The Washington Nationals are in an enviable position right now. They hold the second-best record in baseball. They have a four-game lead in the National League East. It's July 28 and Stephen Strasburg has one loss. The clock on Daniel Murphy's Cinderella turn still hasn't struck midnight. It's all good in D.C. right now.
So it probably feels a little foreboding for them, or their fans, that the Nationals are in a familiar place right now. Despite all those positives, they seem lacking and short-sighted once again. Washington needs a closer — the kind you can actually rely on in the postseason — and they don't want to pay for it.
This seems like an ongoing theme for the Nationals. They are a team that thinks big in the offseason and too often thinks long-term in the middle of the season. It's great in terms of building teams that can contend year after year but it's a cost when there is glory to be gained. Remember, they shut down Strasburg abruptly in September in 2012, helping to torpedo a team that looked like the National League favorites. Or that in 2014 their big play was acquiring Asdrubal Cabrera for a team that had the best record in the league.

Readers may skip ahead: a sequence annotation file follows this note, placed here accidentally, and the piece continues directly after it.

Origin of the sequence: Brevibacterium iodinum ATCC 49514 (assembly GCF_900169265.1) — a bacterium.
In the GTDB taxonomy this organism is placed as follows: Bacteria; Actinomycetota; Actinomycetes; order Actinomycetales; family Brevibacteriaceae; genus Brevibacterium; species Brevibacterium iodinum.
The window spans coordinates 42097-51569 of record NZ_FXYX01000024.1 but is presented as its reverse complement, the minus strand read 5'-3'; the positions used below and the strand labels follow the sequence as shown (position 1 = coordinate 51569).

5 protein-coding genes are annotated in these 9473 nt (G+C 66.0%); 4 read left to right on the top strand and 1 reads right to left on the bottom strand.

The Nationals have developed a reputation as a regular season giant and an playoff patsy. It's not that they have some kind of defect or fall into one of the worn-out bromides about mental softness. It's that top-end talent plays in October and the Nationals are too-often too-willing to pass on it. They'll pay Max Scherzer $210 million in December but then lose out on Aroldis Chapman in July.
According to the Washington Post, the Nationals have told teams that they will not trade any of their top four prospects — all in MLB.com's midseason top-50. Three of them are even in the top-17. It's understandable, of course. Building something that lasts is virtuous. It gets general managers extensions and owners the long-term profitability that comes with a multitude of high-attendance seasons. But it also means missing out.
The price for closers is astronomical now. You can thank the Astros for getting Ken Giles at whatever the polar opposite of a discount is, or the Red Sox for willingly revitalizing the Padres' farm system to get Craig Kimbrel, or the Cubs for trading the 26th best prospect in baseball for a half-season of Chapman. Maybe it's short-sighted but Theo Epstein obviously loves the gamble and believes that having a freakish left arm that can throw 105 mph in the 9th inning in the NLCS is worth a whole lot more in certainty than the spec-play that is Gleyber Torres.
So the Nationals will continue to move on with Jonathan Papelbon, whose velocity (90.9 mph on his fastball) has never been lower and his ERA (4.18) never higher. Tuesday night, he allowed three runs, didn't get an out and blew a save, the night after allowing four runs to the woeful Padres. His own manager was exasperated.
"I mean, that's his job," Dusty Baker said. "That's what he's getting paid for. I don't know. We just have to go back to the drawing board."
This is the bet the Nationals have made. What could go wrong?